Apple dealt legal setbacks by Motorola in Germany
It looks like constant patent litigation is taking its toll on Apple, which was dealt a pair of setbacks in Germany today.
Apple temporarily removed older iPhones from its online store in Germany due to a previous legal victory won by Motorola Mobility, according to legal blog Foss Patents. Slashgear later reported that Apple was granted a temporary halt on the ban.
Separately, the site also reported that a German court granted Motorola's request to permanently ban Apple's push e-mail services, a key feature of its iCloud offering.
So apparently Google's decision to cough up $12.5 billion to acquire Motorola for its patent portfolio was a wise move, with the handset manufacturer scoring a decent number of legal victories against Apple. Apple and Motorola have mixed it up in several courtrooms around the world, although the litigation battle hasn't been as intense as Apple's efforts against HTC and Samsung Electronics. That Motorola is taking the high ground on the litigation front bodes well for Google, which plans to use the patent portfolio to defend its Android partners.
Still, this was no decisive victory, with Apple already appealing the ban.
"Apple appealed this ruling because Motorola repeatedly refuses to license this patent to Apple on reasonable terms, despite having declared it an industry standard patent seven years ago," said an Apple spokeswoman.
"Although the enforcement of the injunction has been temporarily suspended, Motorola Mobility will continue to pursue its claims against Apple," said a Motorola spokeswoman.
Apple said it had removed older iPhone 3G, iPhone 3GS, and iPhone 4 models from its online store, said Floiean Mueller, who runs Foss Patents, citing a German news service. He notes that the iPhone 4S is still available, most likely because that model switched to a Qualcomm cellular radio, as opposed to the 3G UMTS versions that came before. Also removed were iPads with similar 3G UMTS connections.
The removal has to do with a December ruling that went in Motorola's favor. That ruling found that Apple had infringed on a patent dealing with one aspect of mobile cellular technology.
But Apple told Slashgear that the products would go back on the site. The company argued that the Motorola patent should be licensed under a fair, reasonable, and non-discriminatory basis because it is considered an essential industry patent. Under that status, known in legal circles as FRAND, Apple should be able to buy the rights to use the patents at the same rates as everyone else because it is an agreed upon industry standard.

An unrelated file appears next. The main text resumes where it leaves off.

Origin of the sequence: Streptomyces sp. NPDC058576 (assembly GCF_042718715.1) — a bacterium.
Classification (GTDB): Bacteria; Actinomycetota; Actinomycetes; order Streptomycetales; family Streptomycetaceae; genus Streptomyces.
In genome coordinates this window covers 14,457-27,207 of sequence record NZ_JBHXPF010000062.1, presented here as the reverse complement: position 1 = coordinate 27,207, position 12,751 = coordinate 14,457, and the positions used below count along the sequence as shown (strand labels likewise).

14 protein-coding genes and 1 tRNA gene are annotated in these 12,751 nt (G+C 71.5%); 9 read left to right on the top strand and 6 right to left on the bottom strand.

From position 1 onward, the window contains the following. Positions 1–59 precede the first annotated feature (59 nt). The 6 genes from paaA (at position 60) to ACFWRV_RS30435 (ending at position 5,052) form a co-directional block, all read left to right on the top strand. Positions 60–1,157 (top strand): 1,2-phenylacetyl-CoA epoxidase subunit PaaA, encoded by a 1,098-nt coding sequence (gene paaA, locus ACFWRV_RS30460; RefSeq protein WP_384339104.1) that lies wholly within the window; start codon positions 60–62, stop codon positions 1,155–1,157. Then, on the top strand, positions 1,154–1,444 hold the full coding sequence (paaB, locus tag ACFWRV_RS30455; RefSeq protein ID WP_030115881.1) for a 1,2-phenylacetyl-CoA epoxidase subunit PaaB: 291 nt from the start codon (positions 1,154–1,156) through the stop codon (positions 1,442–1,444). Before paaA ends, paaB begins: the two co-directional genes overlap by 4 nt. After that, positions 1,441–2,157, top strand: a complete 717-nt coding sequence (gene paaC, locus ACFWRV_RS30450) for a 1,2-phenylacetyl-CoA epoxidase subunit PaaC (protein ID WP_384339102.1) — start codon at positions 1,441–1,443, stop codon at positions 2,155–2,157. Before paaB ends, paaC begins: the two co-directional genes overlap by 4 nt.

Mueller noted that the products were only removed from the online store, and they can still be purchased at retailers and Apple's own stores. He added that this lawsuit is key because Motorola is seeking a ban in the U.S. using the same patent.
German Apple users, meanwhile, could lose their push e-mail service as a result of a separate ruling that found the company had infringed on Motorola's patent. The "push" feature, part of iCloud, allows e-mails to be actively sent out to devices, as opposed to users having to manually open their e-mail client and "grab" messages. It's a feature that Research In Motion has long touted on its BlackBerrys, although other smartphones now offer the same feature, too.
"Apple believes this old pager patent is invalid and we're appealing the courts decision," an Apple spokeswoman said.
For now, the feature remains intact. But Apple may be forced to remove it if Motorola seeks to enforce the ban.
The lawsuits are all part of a broader strategy by Apple to both halt the momentum of Android and potentially extract licensing fees for its technology. As a result, Apple has hit many of the Android vendors with lawsuits, creating a legal battle on multiple fronts. Curiously, Apple hasn't gone after Google, which makes the Android platform. Google could eventually step in once it completes its acquisition of Motorola.
The trick has been for Apple or the Android partners to score a big enough legal victory--a ban on products in a major market--that it would force both sides to sit down and resolve their differences with some cross-licensing agreement. So far, neither side is budging.
Updated at 8:37 a.m. and 10:54 a.m. PT to note that Apple got a halt on the ban in Germany and to include updated statements from Apple and Motorola.